What insects are in my (corn) ears?

August 14, 2020 7:07 AM
Blog Post

Caterpillars have been extremely active this year, especially in soybean. We suspect that late-season infestations of caterpillars in corn are no exception. These infestations are serious because these caterpillars feed on the ear and/or tunnel into stalks. Their feeding can also lead to secondary infestations of other, less common insects, and severely infested fields can be at risk for ear molds and mycotoxins. August is an excellent time to scout for ear-feeders.

Scouting is essential to determine what species are feeding on the ear. Determining the species present will tell you whether Bt traits or insecticide applications are performing as expected and inform future management decisions. Once these insects are in the ear, it is too late to treat for them the present year. Below we will discuss typical symptoms of caterpillar injury and how to identify four key species: corn earworm, European corn borer, western bean cutworm, and fall armyworm.

Typically, caterpillars enter the ear by chewing through the husk or via the silks. All caterpillar injury is similar because they have chewing mouthparts: kernels will be destroyed or missing. Another characteristic of caterpillar feeding is the presence of frass (insect waste). Ear molds, mycotoxins, and picnic beetles may also be present as a result of these infestations. Typically, folks begin looking at the ears closer to harvest after the caterpillars have vacated the ear: at this point, it would be difficult to determine exactly what species was present, so scouting should begin now to ensure proper identification.

Corn earworm (CEW)

Corn earworm is considered an infrequent field corn pest, although we have seen a lot of CEW activity in Iowa the past few years (in both Bt and non-Bt hybrids). CEW has an orange head capsule, but the body is highly variable in color (brown, yellow, green, pink, red, etc.). However, there are black tubercles across the body, each with a single erect hair. CEW typically produces a lot of frass, which resembles oatmeal (mushy, tan, and wet).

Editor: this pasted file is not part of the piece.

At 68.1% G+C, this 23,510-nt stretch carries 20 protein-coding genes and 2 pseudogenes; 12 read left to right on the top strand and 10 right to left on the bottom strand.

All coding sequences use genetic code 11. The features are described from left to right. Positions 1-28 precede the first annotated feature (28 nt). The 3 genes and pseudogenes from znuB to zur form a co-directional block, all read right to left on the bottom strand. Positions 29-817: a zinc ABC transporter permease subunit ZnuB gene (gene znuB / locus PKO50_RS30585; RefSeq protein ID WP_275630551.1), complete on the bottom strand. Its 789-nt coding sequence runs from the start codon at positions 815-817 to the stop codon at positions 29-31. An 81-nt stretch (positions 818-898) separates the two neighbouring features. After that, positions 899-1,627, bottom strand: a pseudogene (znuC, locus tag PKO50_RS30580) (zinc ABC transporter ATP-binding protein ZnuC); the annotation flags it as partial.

corn earworm
Corn earworm always have an orange head capsule, but their body can be a variety of colors. Photo by Ashley Dean.

corn earworm on ear
Extensive corn earworm feeding on an ear. Note the oatmeal-like frass at the top of the ear. Photo by Ashley Dean.

CEW are initially found in the silks but eventually make their way inside the husk and feed at the ear tip or on the side of the ear. CEW are cannibalistic, so usually only one is present on each ear. They occasionally create an “exit hole” in the husk, which may be confused with the “entry holes” of other species.

European corn borer (ECB)

European corn borer was the target of the first Bt corn hybrids in 1996. Once considered a major corn pest, ECB is now of little economic importance but could be an issue for farmers who plant non-Bt corn hybrids. ECB has a dark head capsule and a smooth body that is uniformly gray or brown in color. Its frass is usually powdery and white or tan in color.

european corn borer
European corn borer has a black head capsule and brown body. Photo cred: Frank Peairs, Colorado State University, Bugwood.org.